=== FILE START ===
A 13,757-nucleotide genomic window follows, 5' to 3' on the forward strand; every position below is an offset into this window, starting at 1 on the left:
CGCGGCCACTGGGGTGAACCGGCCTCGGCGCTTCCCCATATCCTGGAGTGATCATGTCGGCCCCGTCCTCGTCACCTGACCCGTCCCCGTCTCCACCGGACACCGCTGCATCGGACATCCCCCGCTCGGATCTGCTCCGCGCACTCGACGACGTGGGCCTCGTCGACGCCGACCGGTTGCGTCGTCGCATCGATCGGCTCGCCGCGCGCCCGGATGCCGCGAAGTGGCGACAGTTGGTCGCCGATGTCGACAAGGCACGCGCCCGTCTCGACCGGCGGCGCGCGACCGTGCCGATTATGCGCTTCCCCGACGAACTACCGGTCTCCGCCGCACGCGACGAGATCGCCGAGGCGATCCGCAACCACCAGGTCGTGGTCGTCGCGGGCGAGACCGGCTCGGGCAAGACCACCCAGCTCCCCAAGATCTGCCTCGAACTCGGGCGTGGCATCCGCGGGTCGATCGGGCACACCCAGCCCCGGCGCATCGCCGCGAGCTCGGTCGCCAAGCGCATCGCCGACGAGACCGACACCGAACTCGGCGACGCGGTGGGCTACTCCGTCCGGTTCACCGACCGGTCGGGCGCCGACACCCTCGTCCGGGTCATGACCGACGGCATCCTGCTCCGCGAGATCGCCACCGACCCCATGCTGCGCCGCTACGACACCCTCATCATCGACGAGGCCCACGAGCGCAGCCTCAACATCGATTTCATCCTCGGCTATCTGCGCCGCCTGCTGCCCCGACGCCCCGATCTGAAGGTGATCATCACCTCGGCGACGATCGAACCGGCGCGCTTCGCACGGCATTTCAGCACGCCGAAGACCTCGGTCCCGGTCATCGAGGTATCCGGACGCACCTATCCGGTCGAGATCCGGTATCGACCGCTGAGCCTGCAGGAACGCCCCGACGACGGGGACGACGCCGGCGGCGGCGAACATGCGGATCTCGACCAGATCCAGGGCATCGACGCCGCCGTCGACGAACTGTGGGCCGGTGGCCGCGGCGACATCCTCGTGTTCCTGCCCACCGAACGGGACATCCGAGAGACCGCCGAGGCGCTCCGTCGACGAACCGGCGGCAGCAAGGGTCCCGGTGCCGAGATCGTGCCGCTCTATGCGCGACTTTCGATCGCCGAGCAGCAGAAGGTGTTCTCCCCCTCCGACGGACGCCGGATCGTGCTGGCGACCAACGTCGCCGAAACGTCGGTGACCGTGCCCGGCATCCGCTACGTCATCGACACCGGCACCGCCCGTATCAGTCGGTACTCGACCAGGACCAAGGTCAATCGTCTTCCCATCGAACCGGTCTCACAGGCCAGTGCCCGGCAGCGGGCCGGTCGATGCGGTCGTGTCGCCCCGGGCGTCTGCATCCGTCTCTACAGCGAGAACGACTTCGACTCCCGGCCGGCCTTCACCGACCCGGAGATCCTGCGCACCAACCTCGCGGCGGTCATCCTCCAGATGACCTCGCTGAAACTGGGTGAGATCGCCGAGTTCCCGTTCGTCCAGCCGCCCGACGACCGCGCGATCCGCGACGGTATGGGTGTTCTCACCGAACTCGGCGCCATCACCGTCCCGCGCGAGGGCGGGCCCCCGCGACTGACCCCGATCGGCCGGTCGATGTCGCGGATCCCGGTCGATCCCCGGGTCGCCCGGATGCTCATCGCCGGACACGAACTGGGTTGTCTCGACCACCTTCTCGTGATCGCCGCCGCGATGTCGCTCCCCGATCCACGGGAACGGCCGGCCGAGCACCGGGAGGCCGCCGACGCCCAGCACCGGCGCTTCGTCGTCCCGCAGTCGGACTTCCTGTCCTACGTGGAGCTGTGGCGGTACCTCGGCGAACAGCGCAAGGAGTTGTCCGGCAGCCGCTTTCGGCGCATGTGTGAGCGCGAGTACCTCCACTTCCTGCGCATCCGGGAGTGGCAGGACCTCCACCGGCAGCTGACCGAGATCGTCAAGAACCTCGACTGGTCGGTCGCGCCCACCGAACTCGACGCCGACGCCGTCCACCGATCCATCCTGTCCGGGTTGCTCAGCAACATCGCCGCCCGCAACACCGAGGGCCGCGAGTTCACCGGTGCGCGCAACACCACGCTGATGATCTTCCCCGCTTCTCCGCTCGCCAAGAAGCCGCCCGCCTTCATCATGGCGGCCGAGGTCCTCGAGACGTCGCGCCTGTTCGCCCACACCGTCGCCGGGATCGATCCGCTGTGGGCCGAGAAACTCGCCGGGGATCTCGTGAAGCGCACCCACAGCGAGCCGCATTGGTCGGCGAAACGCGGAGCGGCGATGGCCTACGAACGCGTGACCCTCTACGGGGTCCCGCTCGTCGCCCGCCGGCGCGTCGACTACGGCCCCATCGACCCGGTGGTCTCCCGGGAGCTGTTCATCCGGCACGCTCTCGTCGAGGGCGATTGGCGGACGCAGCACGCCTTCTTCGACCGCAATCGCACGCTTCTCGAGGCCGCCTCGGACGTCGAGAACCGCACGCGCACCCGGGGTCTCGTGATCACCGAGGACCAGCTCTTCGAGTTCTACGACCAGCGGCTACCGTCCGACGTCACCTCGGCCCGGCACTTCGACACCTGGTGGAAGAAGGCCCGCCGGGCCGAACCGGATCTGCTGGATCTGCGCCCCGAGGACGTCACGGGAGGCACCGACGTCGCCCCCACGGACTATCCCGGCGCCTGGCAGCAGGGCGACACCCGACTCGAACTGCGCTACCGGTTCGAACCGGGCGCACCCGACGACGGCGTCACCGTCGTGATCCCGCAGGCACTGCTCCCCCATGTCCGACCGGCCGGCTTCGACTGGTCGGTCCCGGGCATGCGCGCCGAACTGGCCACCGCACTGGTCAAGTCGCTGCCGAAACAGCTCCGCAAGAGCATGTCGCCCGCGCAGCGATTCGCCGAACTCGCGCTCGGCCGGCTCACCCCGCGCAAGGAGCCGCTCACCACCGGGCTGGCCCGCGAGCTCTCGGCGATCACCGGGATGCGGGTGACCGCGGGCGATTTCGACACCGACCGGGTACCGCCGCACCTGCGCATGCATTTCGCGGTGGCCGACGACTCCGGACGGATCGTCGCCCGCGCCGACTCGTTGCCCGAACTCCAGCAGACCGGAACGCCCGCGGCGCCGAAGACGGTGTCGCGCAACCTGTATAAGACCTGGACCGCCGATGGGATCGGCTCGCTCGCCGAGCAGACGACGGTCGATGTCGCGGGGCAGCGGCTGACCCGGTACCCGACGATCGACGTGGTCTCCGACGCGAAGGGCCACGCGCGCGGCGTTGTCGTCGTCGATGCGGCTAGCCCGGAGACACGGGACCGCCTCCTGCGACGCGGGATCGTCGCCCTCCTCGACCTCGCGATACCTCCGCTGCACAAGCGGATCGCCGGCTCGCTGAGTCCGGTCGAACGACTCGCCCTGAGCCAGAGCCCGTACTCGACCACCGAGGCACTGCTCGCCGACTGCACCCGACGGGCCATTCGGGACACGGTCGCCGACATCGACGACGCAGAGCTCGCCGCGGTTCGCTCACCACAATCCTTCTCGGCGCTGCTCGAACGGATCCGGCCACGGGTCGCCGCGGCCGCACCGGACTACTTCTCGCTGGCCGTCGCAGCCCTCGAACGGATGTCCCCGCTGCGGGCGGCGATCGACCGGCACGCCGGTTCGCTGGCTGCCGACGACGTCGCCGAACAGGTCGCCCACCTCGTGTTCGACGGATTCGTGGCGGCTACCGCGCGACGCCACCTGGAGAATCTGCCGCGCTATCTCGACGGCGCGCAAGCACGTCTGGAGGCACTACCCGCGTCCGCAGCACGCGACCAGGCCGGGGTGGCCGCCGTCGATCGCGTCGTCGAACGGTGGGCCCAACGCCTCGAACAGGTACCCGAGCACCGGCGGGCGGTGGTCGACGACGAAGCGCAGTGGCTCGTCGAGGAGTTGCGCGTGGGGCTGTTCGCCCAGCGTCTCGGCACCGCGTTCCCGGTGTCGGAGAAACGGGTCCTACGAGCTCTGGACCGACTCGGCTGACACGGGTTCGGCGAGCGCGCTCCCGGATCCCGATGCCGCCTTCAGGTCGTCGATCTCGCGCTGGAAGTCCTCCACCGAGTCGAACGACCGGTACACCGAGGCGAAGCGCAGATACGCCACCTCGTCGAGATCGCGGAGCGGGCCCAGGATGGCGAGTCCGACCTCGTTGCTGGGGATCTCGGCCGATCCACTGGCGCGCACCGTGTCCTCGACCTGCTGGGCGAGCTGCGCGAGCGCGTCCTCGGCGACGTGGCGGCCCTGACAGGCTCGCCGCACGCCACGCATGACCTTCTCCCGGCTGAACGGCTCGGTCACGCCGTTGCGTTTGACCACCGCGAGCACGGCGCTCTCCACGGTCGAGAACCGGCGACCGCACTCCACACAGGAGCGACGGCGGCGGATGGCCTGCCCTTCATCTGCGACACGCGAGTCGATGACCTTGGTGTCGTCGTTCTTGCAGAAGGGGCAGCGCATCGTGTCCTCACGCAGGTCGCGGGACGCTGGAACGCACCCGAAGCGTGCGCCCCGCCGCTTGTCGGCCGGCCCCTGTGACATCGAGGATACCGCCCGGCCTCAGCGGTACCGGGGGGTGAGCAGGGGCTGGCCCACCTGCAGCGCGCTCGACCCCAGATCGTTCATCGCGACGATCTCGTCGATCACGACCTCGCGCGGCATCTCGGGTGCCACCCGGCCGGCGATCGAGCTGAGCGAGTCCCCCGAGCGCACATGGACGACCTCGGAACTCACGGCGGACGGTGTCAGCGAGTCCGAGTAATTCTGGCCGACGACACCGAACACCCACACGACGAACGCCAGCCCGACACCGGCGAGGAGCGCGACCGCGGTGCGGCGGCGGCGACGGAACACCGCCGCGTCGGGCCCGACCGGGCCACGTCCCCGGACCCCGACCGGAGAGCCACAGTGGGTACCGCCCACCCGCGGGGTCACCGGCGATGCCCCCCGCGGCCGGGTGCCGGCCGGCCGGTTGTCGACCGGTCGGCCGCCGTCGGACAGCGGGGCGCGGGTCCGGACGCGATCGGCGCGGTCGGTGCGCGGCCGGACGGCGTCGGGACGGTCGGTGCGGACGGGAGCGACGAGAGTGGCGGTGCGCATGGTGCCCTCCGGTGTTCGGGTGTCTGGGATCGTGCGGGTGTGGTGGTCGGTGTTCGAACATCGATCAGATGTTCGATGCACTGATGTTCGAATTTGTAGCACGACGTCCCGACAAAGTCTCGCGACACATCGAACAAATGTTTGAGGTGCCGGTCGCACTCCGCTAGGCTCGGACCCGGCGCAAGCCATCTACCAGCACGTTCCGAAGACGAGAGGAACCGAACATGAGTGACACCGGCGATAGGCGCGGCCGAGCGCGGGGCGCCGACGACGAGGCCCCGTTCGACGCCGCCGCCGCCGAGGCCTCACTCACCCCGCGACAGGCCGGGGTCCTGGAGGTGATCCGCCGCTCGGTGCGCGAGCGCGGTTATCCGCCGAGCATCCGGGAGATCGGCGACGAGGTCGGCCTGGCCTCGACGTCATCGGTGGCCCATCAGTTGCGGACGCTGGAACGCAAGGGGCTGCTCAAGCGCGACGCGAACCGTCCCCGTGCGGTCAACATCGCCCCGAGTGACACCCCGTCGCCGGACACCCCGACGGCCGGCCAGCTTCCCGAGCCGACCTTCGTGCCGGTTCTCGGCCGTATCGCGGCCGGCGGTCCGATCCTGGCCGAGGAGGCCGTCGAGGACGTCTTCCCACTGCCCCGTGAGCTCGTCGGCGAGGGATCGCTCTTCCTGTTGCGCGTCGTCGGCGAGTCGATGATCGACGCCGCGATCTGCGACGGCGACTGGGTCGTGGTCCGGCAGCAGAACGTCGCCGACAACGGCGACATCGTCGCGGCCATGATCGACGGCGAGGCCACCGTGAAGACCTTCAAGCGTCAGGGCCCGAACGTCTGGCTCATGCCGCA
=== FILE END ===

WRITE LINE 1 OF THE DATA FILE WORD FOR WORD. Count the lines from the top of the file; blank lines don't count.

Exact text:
A 13,757-nucleotide genomic window follows, 5' to 3' on the forward strand; every position below is an offset into this window, starting at 1 on the left: